Soldier cleared in hazing death demoted, has pay docked
Posted July 31, 2012
Fort Bragg, N.C. — After clearing a soldier of negligent homicide in the suicide death of one of his subordinates, a military jury on Tuesday sentenced the soldier to one month of confinement, loss of rank and forfeiture of one month's pay.
Sgt. Adam Holcomb, 30, of Youngstown, Ohio, was also acquitted Monday of hazing in the Oct. 3 death of Pvt. Danny Chen, who shot and killed himself in a guardhouse at a combat base in Afghanistan.
The 10-member jury found Holcomb guilty of maltreatment and assault consummated by battery. He was demoted one rank, to E4, and his loss of pay amounts to $1,181.
Military prosecutors alleged that Holcomb and seven other soldiers physically and emotionally abused Chen, 19, for weeks leading up to his death.
According to court documents, Chen was kicked, dragged from his tent, forced to crawl on a gravel path and had sandbags tied to his arms. The son of Chinese immigrants, he also was called racial slurs like "dragon lady" and forced to speak to his fellow soldiers in Chinese.
Holcomb faced up to 2½ years in prison and a dishonorable discharge, and prosecutor Maj. Stephen Hernandez said the jury needed to send a message that "there is no justification to drag a soldier."
"(He) left a bleeding Danny Chen on the gravel with no medic in sight," Hernandez said.
Maj. Bret Batdorff, the military judge overseeing the court-martial, cut Hernandez off in his closing argument after he made several inadmissible references, including that Holcomb never apologized to Chen's family.
The defense objected to that statement, saying Holcomb has the right to remain silent in the case.
"Jail time is absolutely not appropriate in this case," defense attorney Capt. Dennis Hernon said in his closing argument.
"He will always have the stigma of being convicted at a court-martial," Hernon said. "Suffice it to say, Sgt. Holcomb has been punished enough."
Holcomb, a married father of three, was the first of eight soldiers to be tried in Chen's death, and the case attracted scrutiny from Chinese groups in the U.S. and abroad, who questioned whether the military discriminates against Asian members.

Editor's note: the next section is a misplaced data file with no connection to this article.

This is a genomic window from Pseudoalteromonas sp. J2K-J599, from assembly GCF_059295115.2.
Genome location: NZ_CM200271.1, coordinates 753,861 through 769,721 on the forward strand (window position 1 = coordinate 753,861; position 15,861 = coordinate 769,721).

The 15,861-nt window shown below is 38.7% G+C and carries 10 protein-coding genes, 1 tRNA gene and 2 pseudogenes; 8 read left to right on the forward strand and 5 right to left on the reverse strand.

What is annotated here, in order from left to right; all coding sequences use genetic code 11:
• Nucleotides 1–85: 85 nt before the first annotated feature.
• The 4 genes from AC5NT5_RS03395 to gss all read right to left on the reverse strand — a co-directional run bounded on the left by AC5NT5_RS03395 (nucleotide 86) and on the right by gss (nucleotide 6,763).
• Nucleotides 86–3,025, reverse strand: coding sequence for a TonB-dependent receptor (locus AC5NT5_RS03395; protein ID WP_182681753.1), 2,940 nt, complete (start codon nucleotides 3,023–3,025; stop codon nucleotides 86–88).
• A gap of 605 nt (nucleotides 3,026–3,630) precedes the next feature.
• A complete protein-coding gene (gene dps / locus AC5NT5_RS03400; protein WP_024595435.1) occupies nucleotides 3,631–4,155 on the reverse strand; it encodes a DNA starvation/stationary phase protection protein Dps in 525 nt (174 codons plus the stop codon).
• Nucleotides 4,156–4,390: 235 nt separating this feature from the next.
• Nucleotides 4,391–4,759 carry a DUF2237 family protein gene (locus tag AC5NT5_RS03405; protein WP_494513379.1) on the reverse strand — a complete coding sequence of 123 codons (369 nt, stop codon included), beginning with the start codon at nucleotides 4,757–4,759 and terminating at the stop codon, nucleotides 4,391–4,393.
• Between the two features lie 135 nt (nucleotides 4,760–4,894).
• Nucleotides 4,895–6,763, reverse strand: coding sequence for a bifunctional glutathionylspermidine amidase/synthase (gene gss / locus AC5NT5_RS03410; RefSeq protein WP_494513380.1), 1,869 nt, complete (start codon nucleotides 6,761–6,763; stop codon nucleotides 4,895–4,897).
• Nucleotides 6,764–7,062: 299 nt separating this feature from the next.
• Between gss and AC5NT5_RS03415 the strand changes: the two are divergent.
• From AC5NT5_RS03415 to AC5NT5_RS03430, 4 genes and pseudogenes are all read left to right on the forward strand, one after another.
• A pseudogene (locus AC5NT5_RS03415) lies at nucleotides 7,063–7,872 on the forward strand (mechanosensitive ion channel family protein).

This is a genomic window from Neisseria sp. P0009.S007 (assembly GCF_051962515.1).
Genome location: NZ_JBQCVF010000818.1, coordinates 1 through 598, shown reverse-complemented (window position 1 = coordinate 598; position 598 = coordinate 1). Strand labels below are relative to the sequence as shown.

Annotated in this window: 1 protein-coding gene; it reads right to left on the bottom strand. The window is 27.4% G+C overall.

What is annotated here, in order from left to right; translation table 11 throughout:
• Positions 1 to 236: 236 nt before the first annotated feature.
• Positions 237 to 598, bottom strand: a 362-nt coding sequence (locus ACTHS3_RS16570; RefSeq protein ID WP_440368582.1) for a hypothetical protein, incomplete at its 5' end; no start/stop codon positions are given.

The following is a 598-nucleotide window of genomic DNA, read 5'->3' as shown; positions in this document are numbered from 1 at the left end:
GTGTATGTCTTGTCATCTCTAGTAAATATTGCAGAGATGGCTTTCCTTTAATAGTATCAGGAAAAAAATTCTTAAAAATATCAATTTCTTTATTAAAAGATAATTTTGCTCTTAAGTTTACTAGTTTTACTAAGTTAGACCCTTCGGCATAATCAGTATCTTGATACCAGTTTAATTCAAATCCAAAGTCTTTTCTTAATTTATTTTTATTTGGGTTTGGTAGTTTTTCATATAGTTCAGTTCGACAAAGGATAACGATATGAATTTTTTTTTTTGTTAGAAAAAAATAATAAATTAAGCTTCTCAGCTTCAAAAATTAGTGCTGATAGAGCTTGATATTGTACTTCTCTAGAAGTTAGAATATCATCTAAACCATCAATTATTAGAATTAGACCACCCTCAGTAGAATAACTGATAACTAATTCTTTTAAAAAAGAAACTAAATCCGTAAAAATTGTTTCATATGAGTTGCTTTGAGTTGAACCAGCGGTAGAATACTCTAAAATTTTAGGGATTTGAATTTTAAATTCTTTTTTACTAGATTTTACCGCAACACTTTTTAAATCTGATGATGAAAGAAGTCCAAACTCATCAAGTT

"Thirty days confinement hardly equates with Private Chen's life being cut short at the age of 19," said Elizabeth OuYang, president of the New York chapter of the Organization of Chinese Americans.
Chen grew up in New York, and his family and supporters in the Chinese-American community attended the six-day trial at Fort Bragg.
"Asian-American parents will be petrified to send their sons and daughters to the Army with superiors convicted of racial maltreatment," OuYang said. "There is no room for any so-called superior who harbors racist feelings to be in the Army."
"There is no place in the Army for a leader who discriminates against a subordinate with such reckless disregard for human life," OuYang said. "Asian-American parents will be petrified to allow their children to enlist in the military if superiors convicted of racial discrimination continue to serve in the military."
Holcomb's mother and brother said three combat deployments, where he saw his comrades maimed, put him under great emotional stress.
"He did what they said he did. He was guilty of that, OK?" Valerie Holcomb said of her son. "Now you stand up for it and take the task that comes with it."
"We're glad that justice was served and he gets to stay in the military because that was his biggest thing. He loved to serve, and he loved to help," Patrick Holcomb said.
Chen served with the 3rd Battalion, 21st Infantry Regiment, 1st Stryker Brigade Combat Team, 25th Infantry Division based at Fort Wainwright, Alaska. Seven of the eight courts-martial have been moved to Fort Bragg at the request of Maj. Gen. James Huggins, commander of the Bragg-based 82nd Airborne commander who oversaw Chen's unit during deployment.
The second court-martial in Chen's death is scheduled to begin Aug. 13.